While some people may use the complementary "understated" to describe the appearance of the Westinghouse TX series HDTVs, we'll call their styling "lackluster" by modern flat-panel HDTV standards. The screen of the TX-47F430S is bordered by charcoal gray on all sides that lacks the luster (gloss) found on many newer sets, but it looks pretty drab in comparison. Brighter gray is used along the bottom of the set to differentiate the microperforated speaker grille, and the matching stand is--surprise!--gray as well. The color scheme might work in an industrial lab, but we think many HDTV shoppers want a bit more pizzazz in their living rooms. Once you pull away the advertising stickers, the only accent is a small, defeatable power indicator light and the admirably subtle Westinghouse W. The TX-47F430S measures 46.1x32.3x9.3 inches including the stand and weighs 83.4 pounds; sans stand the panel measures 46.1x29.5x5.5 inches and weighs 70 pounds.
Westinghouse's remote is a basic model that nonetheless has direct-access keys for all of the input types, which we greatly admire. Although not backlit, all of the keys feel well placed and nicely differentiated by size. As usual with off-brand remotes, we found some head scratchers, namely the dedicated backlight key at the top of the wand where we'd prefer, if anything, a one-key toggle for the picture modes.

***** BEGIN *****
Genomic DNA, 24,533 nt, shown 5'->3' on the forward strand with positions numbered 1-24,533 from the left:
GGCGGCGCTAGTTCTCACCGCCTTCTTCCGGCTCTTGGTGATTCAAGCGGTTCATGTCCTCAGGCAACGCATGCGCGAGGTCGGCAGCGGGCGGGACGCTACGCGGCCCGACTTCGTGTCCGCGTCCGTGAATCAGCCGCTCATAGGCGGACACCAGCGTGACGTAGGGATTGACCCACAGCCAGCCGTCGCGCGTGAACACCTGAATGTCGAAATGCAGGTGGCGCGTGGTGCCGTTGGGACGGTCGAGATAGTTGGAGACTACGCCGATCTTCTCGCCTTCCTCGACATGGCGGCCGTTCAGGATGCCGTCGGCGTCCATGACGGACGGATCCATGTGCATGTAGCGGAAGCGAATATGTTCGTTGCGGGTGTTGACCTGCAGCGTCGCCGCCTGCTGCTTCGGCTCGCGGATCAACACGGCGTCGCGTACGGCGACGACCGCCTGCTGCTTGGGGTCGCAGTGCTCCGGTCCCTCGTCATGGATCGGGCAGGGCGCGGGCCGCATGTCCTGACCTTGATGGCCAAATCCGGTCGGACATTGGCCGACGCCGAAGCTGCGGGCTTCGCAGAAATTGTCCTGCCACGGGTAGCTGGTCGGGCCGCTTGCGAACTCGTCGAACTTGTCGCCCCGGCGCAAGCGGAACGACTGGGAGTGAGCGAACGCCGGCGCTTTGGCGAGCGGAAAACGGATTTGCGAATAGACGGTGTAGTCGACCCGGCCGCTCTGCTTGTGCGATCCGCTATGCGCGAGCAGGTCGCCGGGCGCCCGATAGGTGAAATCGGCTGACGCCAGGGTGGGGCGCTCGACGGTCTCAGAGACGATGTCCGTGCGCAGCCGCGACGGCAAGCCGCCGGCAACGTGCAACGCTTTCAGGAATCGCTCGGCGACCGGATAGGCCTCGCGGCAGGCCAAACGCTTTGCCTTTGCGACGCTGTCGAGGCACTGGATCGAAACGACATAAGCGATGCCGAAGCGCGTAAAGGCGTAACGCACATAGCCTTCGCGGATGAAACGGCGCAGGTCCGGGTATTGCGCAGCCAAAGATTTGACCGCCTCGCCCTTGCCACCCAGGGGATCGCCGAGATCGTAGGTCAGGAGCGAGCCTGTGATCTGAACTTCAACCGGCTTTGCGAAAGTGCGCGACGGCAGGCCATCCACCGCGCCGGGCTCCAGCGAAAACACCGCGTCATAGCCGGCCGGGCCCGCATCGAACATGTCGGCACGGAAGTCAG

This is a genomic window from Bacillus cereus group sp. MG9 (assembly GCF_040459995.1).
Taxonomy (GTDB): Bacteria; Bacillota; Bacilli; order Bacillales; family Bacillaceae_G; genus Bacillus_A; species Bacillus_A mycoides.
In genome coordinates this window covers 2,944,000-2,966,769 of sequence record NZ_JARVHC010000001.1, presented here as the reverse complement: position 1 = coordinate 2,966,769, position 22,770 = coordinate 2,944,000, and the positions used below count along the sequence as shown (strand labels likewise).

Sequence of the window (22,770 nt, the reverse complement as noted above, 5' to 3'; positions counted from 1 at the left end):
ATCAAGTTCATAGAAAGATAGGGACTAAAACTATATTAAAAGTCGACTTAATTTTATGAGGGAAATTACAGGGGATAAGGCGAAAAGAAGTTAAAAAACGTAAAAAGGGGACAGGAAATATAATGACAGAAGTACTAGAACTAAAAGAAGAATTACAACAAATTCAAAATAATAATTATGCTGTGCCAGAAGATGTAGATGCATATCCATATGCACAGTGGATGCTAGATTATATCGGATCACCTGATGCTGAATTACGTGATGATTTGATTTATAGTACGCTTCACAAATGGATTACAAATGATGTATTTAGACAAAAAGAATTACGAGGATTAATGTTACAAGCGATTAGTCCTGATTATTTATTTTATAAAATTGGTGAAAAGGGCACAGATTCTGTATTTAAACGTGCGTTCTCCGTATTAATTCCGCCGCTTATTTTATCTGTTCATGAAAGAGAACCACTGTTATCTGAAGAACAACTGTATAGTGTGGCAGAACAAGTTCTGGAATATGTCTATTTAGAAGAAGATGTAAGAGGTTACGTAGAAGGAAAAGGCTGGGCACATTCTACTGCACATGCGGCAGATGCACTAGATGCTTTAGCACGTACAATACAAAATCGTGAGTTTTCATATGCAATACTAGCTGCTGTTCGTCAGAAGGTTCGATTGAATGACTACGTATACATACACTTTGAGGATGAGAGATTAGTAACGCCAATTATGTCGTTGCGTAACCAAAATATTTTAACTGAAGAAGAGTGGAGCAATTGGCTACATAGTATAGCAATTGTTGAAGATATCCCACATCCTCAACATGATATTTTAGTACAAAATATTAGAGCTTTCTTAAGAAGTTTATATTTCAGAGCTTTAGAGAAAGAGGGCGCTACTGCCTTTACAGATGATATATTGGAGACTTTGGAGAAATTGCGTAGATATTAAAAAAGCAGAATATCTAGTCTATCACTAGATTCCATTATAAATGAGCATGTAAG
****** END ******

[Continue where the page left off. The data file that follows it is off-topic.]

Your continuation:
The set's menu layout leaves little to be desired, with the many options logically arranged into submenus. We especially like the inclusion of text explanations along the bottom, although, being inveterate nitpickers, we did detect some mistakes. The label for color temperature in the calibration menu reads "Switch 3D combfilter feature on or off" while the same label in the main video menu drops a "t" in saying "Adjust the picture to differen color temperature."